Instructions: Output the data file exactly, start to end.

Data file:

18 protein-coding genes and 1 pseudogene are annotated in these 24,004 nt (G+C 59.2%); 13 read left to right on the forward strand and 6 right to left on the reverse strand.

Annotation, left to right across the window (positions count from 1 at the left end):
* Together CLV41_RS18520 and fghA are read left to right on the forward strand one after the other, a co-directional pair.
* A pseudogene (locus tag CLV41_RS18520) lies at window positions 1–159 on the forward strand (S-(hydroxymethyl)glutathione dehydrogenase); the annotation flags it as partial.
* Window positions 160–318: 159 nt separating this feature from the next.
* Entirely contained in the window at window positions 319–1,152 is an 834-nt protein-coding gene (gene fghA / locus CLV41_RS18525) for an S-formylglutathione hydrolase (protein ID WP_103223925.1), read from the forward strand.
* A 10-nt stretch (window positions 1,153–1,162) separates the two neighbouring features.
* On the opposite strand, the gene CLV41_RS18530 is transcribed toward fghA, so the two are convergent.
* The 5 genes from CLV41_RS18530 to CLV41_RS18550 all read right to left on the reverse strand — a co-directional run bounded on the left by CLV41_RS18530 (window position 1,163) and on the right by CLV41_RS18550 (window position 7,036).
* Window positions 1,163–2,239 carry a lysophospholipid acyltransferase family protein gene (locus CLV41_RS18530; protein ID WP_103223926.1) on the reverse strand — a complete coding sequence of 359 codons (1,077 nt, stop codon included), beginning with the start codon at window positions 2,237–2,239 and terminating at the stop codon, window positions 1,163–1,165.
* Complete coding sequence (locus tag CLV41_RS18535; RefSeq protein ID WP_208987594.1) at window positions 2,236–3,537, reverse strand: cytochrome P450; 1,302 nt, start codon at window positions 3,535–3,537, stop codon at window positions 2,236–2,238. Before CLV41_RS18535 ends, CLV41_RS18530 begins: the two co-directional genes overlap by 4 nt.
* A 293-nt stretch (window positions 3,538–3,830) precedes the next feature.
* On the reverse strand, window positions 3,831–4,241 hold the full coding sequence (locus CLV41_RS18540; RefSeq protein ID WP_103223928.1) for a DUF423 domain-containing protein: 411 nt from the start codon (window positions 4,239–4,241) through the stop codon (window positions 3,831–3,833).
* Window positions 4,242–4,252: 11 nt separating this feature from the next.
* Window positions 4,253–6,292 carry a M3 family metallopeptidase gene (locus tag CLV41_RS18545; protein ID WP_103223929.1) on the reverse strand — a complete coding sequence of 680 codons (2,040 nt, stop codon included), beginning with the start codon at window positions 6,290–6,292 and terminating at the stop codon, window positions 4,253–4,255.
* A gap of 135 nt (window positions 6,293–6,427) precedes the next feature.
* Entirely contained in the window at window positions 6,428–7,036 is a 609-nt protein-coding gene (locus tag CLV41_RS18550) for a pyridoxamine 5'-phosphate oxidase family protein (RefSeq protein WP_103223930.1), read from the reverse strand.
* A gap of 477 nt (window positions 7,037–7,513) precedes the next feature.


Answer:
18 protein-coding genes and 1 pseudogene are annotated in these 24,004 nt (G+C 59.2%); 13 read left to right on the forward strand and 6 right to left on the reverse strand.

Annotation, left to right across the window (positions count from 1 at the left end):
* Together CLV41_RS18520 and fghA are read left to right on the forward strand one after the other, a co-directional pair.
* A pseudogene (locus tag CLV41_RS18520) lies at window positions 1–159 on the forward strand (S-(hydroxymethyl)glutathione dehydrogenase); the annotation flags it as partial.
* Window positions 160–318: 159 nt separating this feature from the next.
* Entirely contained in the window at window positions 319–1,152 is an 834-nt protein-coding gene (gene fghA / locus CLV41_RS18525) for an S-formylglutathione hydrolase (protein ID WP_103223925.1), read from the forward strand.
* A 10-nt stretch (window positions 1,153–1,162) separates the two neighbouring features.
* On the opposite strand, the gene CLV41_RS18530 is transcribed toward fghA, so the two are convergent.
* The 5 genes from CLV41_RS18530 to CLV41_RS18550 all read right to left on the reverse strand — a co-directional run bounded on the left by CLV41_RS18530 (window position 1,163) and on the right by CLV41_RS18550 (window position 7,036).
* Window positions 1,163–2,239 carry a lysophospholipid acyltransferase family protein gene (locus CLV41_RS18530; protein ID WP_103223926.1) on the reverse strand — a complete coding sequence of 359 codons (1,077 nt, stop codon included), beginning with the start codon at window positions 2,237–2,239 and terminating at the stop codon, window positions 1,163–1,165.
* Complete coding sequence (locus tag CLV41_RS18535; RefSeq protein ID WP_208987594.1) at window positions 2,236–3,537, reverse strand: cytochrome P450; 1,302 nt, start codon at window positions 3,535–3,537, stop codon at window positions 2,236–2,238. Before CLV41_RS18535 ends, CLV41_RS18530 begins: the two co-directional genes overlap by 4 nt.
* A 293-nt stretch (window positions 3,538–3,830) precedes the next feature.
* On the reverse strand, window positions 3,831–4,241 hold the full coding sequence (locus CLV41_RS18540; RefSeq protein ID WP_103223928.1) for a DUF423 domain-containing protein: 411 nt from the start codon (window positions 4,239–4,241) through the stop codon (window positions 3,831–3,833).
* Window positions 4,242–4,252: 11 nt separating this feature from the next.
* Window positions 4,253–6,292 carry a M3 family metallopeptidase gene (locus tag CLV41_RS18545; protein ID WP_103223929.1) on the reverse strand — a complete coding sequence of 680 codons (2,040 nt, stop codon included), beginning with the start codon at window positions 6,290–6,292 and terminating at the stop codon, window positions 4,253–4,255.
* A gap of 135 nt (window positions 6,293–6,427) precedes the next feature.
* Entirely contained in the window at window positions 6,428–7,036 is a 609-nt protein-coding gene (locus tag CLV41_RS18550) for a pyridoxamine 5'-phosphate oxidase family protein (RefSeq protein WP_103223930.1), read from the reverse strand.
* A gap of 477 nt (window positions 7,037–7,513) precedes the next feature.